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What baseball is, according to this lifetime fan

Gail Mazur says she’s been obsessed with baseball her whole life. “I grew up in Boston. My dad knew Ted Williams. Being a Red Sox fan is a lifetime mania and an important part of my lore.”

In spite of that mania, Mazur says she resisted the temptation to write any poems about baseball because she worried about the seeming cliche that the game is a metaphor for life.

“I knew I couldn’t write about baseball as tragedy because of course it’s not real tragedy. But when your team loses, it feels like tragedy.”

When she finally did write “Baseball,” Mazur said the poem came to her almost fully formed and it became the final poem of her first collection. Instead of worrying about the cliche, she poked fun at it.

“Everything just came together for me. The humor of it. The kinds of characters you meet at baseball games and in life. It was kind of a breakthrough poem for me.”

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In addition to her beloved Red Sox, Mazur has a passion for the underdog, so she’s been rooting for both the Chicago Cubs and Cleveland Indians this year. But she says she’s in such a state of “high anxiety” about the presidential election that watching the World Series has only added to the stress.

“Usually baseball is a great distraction and you displace your other feelings on to it. This year the series has made me feel boxed in. I wake up in the middle of the night to check the final score, but I can’t watch the games.”

Mazur has published baseball poems in the two collections that followed her debut, but hasn’t written any since. “Maybe next year, as they say,” Mazur said with a laugh.


for John Limon

The game of baseball is not a metaphor
and I know it’s not really life.
The chalky green diamond, the lovely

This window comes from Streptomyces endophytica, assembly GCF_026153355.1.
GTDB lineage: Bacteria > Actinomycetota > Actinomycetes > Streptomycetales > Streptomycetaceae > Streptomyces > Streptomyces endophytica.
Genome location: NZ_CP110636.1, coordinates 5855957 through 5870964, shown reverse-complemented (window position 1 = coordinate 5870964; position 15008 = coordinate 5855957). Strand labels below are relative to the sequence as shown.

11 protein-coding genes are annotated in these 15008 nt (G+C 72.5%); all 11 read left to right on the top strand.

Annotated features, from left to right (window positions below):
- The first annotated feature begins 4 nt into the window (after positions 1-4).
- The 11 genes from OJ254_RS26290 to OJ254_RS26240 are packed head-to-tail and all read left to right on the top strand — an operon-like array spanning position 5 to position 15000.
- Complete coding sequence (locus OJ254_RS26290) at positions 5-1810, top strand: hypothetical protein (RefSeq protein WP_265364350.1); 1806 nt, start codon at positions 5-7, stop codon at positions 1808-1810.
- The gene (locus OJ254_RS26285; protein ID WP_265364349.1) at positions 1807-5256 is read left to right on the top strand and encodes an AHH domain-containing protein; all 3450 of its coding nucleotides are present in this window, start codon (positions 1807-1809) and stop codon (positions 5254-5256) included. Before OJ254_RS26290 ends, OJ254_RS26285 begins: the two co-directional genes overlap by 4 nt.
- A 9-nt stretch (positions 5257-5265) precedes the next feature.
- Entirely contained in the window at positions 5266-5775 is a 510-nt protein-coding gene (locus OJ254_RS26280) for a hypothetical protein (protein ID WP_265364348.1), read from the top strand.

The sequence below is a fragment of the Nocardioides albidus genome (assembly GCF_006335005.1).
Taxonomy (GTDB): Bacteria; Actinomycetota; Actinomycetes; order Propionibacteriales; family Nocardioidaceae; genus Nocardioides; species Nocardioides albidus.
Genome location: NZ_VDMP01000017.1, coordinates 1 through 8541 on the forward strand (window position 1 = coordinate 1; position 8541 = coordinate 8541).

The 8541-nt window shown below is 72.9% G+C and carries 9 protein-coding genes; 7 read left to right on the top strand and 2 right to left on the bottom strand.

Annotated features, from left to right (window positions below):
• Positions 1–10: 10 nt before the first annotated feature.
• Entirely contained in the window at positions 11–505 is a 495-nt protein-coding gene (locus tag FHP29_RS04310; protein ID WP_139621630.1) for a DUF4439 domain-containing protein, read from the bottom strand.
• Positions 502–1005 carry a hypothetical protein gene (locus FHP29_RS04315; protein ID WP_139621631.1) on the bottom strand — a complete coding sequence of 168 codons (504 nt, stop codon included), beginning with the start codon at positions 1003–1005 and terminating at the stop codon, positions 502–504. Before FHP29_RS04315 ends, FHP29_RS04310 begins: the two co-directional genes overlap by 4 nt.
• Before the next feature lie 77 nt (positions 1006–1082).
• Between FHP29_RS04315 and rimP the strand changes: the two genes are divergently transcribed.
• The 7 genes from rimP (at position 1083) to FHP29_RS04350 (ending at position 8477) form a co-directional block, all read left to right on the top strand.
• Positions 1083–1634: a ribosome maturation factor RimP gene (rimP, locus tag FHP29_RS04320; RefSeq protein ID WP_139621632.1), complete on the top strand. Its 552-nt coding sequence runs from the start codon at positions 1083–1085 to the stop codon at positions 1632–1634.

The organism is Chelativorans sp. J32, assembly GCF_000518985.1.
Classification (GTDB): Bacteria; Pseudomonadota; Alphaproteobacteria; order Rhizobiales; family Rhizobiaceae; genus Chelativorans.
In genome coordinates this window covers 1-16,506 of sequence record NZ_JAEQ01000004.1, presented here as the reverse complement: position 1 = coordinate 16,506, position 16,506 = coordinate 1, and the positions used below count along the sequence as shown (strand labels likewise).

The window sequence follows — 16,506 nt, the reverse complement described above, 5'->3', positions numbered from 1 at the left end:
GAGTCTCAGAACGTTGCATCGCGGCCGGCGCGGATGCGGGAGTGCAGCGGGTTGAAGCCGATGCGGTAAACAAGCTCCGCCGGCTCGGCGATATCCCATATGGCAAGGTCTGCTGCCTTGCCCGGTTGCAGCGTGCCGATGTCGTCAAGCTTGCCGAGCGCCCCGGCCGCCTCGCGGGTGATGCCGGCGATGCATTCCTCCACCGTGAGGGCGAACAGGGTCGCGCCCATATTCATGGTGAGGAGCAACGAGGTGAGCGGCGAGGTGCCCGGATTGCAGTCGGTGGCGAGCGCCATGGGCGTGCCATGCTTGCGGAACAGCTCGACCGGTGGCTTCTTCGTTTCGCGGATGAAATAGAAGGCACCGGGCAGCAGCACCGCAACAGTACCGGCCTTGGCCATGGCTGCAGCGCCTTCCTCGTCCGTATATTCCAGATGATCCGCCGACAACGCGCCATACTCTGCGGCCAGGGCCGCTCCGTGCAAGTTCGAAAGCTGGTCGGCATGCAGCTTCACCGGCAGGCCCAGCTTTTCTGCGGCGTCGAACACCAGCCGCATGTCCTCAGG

dusty brown lanes I see from airplanes
multiplying around the cities
are only neat playing fields.
Their structure is not the frame
of history carved out of forest,
that is not what I see on my ascent.

And down in the stadium,
the veteran catcher guiding the young
pitcher through the innings, the line
of concentration between them,
that delicate filament is not
like the way you are helping me,
only it reminds me when I strain
for analogies, the way a rookie strains
for perfection, and the veteran,
in his wisdom, seems to promise it,
it glows from his upheld glove,

and the man in front of me
in the grandstand, drinking banana
daiquiris from a thermos,
continuing through a whole dinner
to the aromatic cigar even as our team
is shut out, nearly hitless, he is
not like the farmer that Auden speaks
of in Breughel’s Icarus,
or the four inevitable woman-hating
drunkards, yelling, hugging
each other and moving up and down
continuously for more beer

and the young wife trying to understand
what a full count could be
to please her husband happy in
his old dreams, or the little boy
in the Yankees cap already nodding
off to sleep against his father,
program and popcorn memories
sliding into the future,
and the old woman from Lincoln, Maine,
screaming at the Yankee slugger
with wounded knees to break his leg

this is not a microcosm,
not even a slice of life

and the terrible slumps,
when the greatest hitter mysteriously
goes hitless for weeks, or
the pitcher’s stuff is all junk
who threw like a magician all last month,
or the days when our guys look
like Sennett cops, slipping, bumping
each other, then suddenly, the play
that wasn’t humanly possible, the Kid
we know isn’t ready for the big leagues,
leaps into the air to catch a ball
that should have gone downtown,
and coming off the field is hugged
and bottom-slapped by the sudden
sorcerers, the winning team

the question of what makes a man
slump when his form, his eye,
his power aren’t to blame, this isn’t
like the bad luck that hounds us,
and his frustration in the games
not like our deep rage
for disappointing ourselves

the ball park is an artifact,
manicured, safe, “scene in an Easter egg”,
and the order of the ball game,
the firm structure with the mystery
of accidents always contained,
not the wild field we wander in,
where I’m trying to recite the rules,
to repeat the statistics of the game,
and the wind keeps carrying my words away.

Reprinted with the permission of the author.

Gail Mazur is the author of seven poetry collections, most recently “Forbidden City” (University of Chicago Press, March 2016). Her book “Zeppo’s First Wife: New & Selected Poems” was the winner of the 2006 Massachusetts Book Award, a finalist for the 2005 Los Angeles Times Book Prize and for the 2006 Paterson Poetry Prize. Mazur was a Distinguished Writer in Residence at Emerson College and Founding Director of the Blacksmith House Poetry Series in Cambridge.